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The advantages to using Microsoft Azure VNet

Microsoft Azure offers two kinds of virtual networks, one of which allows users to create connected Azure services and VMs to improve production-workload testing.

Microsoft Azure services and VMs operate in an isolated environment by default. For example, if you were to create...

two VMs in Azure infrastructure as a service, these VMs would not be able to communicate with each other, unless you connected them with an Azure virtual network.

You can deploy two types of networks in the Microsoft Azure cloud: a cloud-only network and a hybrid network. The cloud-only virtual network (VNet) allows Azure services and VMs to talk to one another by connecting them through the same Azure VNet. The hybrid network, on the other hand, allows Azure services and VMs to communicate with on-premises services. For example, you could create a VM in Azure infrastructure as a service (IaaS) that hosts an Active Directory domain controller and provides authentication and authorization services to the Azure services, but that VM is configured to sync its data -- users and security groups -- from the Active Directory domain controllers deployed on premises. This configuration requires you to extend your Azure VNet connectivity on premises by configuring a site-to-site virtual private network (VPN) or ExpressRoute back to your organization's data center.

The benefit of using a cloud-only VNet

The major benefit of creating a cloud-only VNet is connected Azure services and VMs don't hinder production workloads running on Azure. A cloud-only VNet provides isolation. Azure services and VMs connected to an Azure VNet don't cross the network boundary defined by the Azure VNet, which, in turn, helps you run a set of Azure services and VMs in an isolated mode. A cloud-only VNet also allows you to use private IP addresses.

Why create a cloud-only VNet?

There are several reasons why you would want to deploy a cloud-only VNet. I've listed a few below:

  • Testing production workloads. While most organizations have already been using Azure to host their production workloads, some are still in the process of testing before they decide to move their production workloads to Azure. You can deploy your line-of-business servers in Azure IaaS VMs and connect these VMs to a cloud-only network, which, in turn, allows you to do testing of application performance in Azure before you decide to move production workloads from on premises to Azure IaaS.
  • Ongoing development testing. If you're a developer and require a small network to test network applications, a cloud-only VNet is the best choice.
  • Deploying a SharePoint farm. You might want to deploy SharePoint farms that allow your employees to access SharePoint services over the public internet. Such deployments don't require connectivity to on-premises resources; in other words, there's no need to configure a site-to-site VPN or ExpressRoute connection to your on-premises data center.

Ways to create a cloud-only VNet

The major benefit of creating a cloud-only VNet is connected Azure services and VMs don't hinder production workloads running on Azure.

There are several ways to create an Azure VNet. You can use Azure Portal, Azure Resource Manager in PowerShell, Azure Command-Line Interface or a network configuration file. The network configuration file deployment method is supported by Azure Classic mode. Since Azure Resource Manager in PowerShell Version 1.0 can reduce complexity in the code and save time when it comes to interacting with Azure resources, we're going to look at how to create a cloud-only VNet using this method.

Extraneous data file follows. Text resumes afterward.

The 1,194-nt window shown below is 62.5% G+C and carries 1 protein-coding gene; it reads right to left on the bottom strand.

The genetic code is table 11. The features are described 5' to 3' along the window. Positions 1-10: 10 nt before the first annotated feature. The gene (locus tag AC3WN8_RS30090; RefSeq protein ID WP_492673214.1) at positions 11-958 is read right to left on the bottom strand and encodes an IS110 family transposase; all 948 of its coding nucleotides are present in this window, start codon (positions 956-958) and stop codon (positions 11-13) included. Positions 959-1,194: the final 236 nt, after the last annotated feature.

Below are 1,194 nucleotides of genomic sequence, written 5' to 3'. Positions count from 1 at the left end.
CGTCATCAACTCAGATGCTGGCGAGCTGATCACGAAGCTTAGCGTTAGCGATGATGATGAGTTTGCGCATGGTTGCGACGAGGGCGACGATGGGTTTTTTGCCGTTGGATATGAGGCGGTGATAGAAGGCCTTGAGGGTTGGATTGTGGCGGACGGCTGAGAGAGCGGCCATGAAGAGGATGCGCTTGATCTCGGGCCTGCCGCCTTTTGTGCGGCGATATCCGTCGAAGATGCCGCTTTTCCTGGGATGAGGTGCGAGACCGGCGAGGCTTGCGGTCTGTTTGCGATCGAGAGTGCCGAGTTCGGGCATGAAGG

Assuming you have signed up for an Azure subscription, you can execute the PowerShell commands listed in the steps below to create a cloud-only VNet.

First, since it's recommended to associate every Azure resource you deploy with a resource group, we will create a resource group by executing the command shown below:

New-AzureRmResourceGroup -Name CloudOnlyResGroup -Location "West US"

Next, use the New-AzureRMVirtualNetwork PowerShell cmdlet to create an Azure VNet in the CloudOnlyResGroup:

New-AzureRmVirtualNetwork -ResourceGroupName CloudOnlyResGroup -Name CloudOnlyNet -AddressPrefix 10.0.0.0/16 -Location "West US"

Note that the command shown above both creates the Azure VNet, as well as an address space that will be used by the resources and VMs connected to the VNet.

Finally, add a subnet to the Azure VNet by executing the following commands:

$CloudOnlyvNetVar = Get-AzureRmVirtualNetwork -ResourceGroupName CloudOnlyResGroup -Name ClouldOnlyNet

Add-AzureRMVirtualNetworkSubnetConfig –Name Subnet1 –VirtualNetwork $CloudOnlyvNetVar –AddressPrefix 10.0.2.0/24

Set-AzureRMVirtualNetwork –VirtualNetwork $CloudOnlyvNetVar

Once you have created your Azure VNet, you can start associating Azure VMs and services with it.

As you can see, creating a cloud-only VNet offers several benefits. You can deploy a cloud-only VNet for testing production workloads, for deploying SharePoint farms and for ongoing development testing. The Azure cloud-only VNet keeps Azure VMs and services running in an isolated environment, which, in turn, allows you to keep Azure production workloads untouched by Azure VMs and services connected to a cloud-only VNet.

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This was last published in November 2016

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What are some additional advantages to establishing communication between multiple VMs or services created in Azure IaaS?
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